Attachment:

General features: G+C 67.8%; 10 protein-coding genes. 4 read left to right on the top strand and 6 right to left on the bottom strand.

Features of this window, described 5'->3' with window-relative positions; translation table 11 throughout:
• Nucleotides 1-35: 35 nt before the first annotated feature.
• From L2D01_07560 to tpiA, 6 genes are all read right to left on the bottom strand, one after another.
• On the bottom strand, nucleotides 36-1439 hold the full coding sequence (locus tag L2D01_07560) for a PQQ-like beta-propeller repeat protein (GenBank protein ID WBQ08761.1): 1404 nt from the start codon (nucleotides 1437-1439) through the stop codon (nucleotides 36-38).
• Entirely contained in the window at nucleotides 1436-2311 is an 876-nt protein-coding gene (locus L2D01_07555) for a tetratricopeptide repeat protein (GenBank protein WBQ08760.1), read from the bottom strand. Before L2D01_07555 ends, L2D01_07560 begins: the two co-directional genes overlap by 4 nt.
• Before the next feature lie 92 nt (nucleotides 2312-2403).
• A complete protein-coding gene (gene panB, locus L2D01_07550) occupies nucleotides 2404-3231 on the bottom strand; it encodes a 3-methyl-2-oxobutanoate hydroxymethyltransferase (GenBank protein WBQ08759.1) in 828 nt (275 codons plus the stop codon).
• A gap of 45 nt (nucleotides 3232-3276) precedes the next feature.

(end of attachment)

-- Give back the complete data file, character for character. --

General features: G+C 67.8%; 10 protein-coding genes. 4 read left to right on the top strand and 6 right to left on the bottom strand.

Features of this window, described 5'->3' with window-relative positions; translation table 11 throughout:
• Nucleotides 1-35: 35 nt before the first annotated feature.
• From L2D01_07560 to tpiA, 6 genes are all read right to left on the bottom strand, one after another.
• On the bottom strand, nucleotides 36-1439 hold the full coding sequence (locus tag L2D01_07560) for a PQQ-like beta-propeller repeat protein (GenBank protein ID WBQ08761.1): 1404 nt from the start codon (nucleotides 1437-1439) through the stop codon (nucleotides 36-38).
• Entirely contained in the window at nucleotides 1436-2311 is an 876-nt protein-coding gene (locus L2D01_07555) for a tetratricopeptide repeat protein (GenBank protein WBQ08760.1), read from the bottom strand. Before L2D01_07555 ends, L2D01_07560 begins: the two co-directional genes overlap by 4 nt.
• Before the next feature lie 92 nt (nucleotides 2312-2403).
• A complete protein-coding gene (gene panB, locus L2D01_07550) occupies nucleotides 2404-3231 on the bottom strand; it encodes a 3-methyl-2-oxobutanoate hydroxymethyltransferase (GenBank protein WBQ08759.1) in 828 nt (275 codons plus the stop codon).
• A gap of 45 nt (nucleotides 3232-3276) precedes the next feature.